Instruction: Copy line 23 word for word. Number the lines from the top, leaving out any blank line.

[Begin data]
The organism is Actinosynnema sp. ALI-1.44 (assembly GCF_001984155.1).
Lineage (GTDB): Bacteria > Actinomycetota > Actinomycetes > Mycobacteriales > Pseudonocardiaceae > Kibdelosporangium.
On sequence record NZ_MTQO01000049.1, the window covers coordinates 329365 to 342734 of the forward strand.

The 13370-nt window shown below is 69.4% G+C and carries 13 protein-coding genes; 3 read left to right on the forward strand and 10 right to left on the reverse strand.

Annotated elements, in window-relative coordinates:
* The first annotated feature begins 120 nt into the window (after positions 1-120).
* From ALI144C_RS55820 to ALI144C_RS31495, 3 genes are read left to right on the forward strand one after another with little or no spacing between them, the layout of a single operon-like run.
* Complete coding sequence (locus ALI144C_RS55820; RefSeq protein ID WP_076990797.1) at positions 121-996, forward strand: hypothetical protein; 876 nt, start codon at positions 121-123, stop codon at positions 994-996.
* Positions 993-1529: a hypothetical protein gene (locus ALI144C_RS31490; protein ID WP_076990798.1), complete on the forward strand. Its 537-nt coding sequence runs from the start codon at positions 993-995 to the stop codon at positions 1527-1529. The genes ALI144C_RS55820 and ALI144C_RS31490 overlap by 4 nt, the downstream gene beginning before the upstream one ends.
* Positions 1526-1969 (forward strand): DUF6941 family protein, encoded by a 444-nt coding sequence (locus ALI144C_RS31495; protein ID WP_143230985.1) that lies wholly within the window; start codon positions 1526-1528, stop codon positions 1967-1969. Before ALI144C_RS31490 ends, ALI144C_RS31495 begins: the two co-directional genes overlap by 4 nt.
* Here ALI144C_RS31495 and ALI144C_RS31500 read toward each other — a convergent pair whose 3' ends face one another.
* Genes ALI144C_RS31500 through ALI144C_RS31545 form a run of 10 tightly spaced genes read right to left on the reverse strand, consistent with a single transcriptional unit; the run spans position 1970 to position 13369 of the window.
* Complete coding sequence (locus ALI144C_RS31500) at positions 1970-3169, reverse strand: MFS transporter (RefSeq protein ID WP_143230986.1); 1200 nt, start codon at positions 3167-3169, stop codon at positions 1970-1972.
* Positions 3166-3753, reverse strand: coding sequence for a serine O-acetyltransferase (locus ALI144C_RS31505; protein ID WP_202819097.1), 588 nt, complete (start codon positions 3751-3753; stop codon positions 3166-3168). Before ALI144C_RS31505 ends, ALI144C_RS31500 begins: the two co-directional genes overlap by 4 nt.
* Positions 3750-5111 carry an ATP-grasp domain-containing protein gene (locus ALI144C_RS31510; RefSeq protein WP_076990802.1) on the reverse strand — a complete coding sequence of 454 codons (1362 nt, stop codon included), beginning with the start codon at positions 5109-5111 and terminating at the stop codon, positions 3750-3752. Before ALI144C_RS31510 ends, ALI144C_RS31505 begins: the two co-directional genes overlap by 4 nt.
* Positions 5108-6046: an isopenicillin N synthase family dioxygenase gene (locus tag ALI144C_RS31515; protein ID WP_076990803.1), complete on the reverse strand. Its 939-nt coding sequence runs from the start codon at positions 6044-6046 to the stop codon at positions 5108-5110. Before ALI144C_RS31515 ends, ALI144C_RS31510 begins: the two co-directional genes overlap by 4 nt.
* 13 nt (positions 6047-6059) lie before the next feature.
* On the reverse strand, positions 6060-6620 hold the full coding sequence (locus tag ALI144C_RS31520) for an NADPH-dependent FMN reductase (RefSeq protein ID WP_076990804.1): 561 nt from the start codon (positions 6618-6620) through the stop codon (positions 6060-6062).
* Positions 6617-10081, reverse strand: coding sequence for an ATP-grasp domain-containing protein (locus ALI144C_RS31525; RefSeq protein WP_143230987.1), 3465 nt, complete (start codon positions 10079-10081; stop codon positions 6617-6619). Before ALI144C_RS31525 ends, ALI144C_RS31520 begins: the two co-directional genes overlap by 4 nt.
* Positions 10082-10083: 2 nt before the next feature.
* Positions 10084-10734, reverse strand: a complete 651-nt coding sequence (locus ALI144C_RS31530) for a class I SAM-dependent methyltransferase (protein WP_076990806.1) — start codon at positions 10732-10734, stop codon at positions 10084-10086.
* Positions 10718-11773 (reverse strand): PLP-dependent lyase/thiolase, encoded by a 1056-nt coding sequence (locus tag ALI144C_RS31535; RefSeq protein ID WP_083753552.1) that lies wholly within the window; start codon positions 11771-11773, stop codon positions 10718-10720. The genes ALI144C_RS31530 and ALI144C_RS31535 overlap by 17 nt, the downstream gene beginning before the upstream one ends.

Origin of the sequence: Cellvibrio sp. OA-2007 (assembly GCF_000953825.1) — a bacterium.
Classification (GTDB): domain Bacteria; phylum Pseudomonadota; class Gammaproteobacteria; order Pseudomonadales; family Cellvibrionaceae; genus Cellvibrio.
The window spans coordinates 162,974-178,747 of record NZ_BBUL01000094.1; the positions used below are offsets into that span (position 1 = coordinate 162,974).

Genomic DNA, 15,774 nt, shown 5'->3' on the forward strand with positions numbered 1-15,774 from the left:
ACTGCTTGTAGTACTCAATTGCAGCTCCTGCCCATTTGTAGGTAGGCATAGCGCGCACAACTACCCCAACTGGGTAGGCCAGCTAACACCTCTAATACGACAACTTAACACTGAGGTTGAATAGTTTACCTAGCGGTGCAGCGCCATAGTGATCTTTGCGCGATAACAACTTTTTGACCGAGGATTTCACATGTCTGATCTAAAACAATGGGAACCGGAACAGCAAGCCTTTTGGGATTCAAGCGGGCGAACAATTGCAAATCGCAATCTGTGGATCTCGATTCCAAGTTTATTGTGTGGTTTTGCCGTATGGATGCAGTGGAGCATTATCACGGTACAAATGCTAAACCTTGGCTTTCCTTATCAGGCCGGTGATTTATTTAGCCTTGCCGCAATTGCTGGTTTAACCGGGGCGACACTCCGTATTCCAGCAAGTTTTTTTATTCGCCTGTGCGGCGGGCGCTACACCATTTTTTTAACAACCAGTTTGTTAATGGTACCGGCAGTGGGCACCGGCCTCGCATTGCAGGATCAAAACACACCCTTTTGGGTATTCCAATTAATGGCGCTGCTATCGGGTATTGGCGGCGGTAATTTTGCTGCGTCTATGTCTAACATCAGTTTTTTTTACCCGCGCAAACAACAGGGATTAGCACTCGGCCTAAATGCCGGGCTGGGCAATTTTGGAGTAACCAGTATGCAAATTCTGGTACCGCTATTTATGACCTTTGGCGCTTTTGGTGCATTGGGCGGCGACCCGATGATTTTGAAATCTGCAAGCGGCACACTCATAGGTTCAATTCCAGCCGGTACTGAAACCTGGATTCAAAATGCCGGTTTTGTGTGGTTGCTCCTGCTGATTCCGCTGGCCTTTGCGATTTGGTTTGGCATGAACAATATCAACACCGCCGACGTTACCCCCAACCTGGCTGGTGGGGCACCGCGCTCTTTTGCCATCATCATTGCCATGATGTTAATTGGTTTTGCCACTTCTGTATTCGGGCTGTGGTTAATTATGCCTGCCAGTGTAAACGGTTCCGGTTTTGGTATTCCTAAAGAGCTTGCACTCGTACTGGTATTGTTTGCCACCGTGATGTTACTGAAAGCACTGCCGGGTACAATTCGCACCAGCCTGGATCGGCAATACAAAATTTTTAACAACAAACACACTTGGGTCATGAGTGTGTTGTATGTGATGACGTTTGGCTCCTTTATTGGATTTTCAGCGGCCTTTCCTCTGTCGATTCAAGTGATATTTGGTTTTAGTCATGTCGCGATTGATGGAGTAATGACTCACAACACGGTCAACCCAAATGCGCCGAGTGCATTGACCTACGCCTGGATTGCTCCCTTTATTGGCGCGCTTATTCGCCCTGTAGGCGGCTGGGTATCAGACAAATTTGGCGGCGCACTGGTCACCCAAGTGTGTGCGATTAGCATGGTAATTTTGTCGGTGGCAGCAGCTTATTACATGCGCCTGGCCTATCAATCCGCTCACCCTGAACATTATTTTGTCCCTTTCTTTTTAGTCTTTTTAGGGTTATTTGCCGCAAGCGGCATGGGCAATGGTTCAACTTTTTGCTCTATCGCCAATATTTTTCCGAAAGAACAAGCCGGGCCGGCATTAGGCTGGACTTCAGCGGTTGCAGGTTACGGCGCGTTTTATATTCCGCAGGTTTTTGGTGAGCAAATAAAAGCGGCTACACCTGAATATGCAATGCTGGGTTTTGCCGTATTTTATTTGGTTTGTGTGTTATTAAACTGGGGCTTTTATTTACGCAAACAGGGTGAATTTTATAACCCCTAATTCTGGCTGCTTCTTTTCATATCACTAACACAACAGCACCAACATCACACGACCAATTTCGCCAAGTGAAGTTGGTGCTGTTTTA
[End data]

Origin of the sequence: Cellvibrio sp. OA-2007 (assembly GCF_000953825.1) — a bacterium.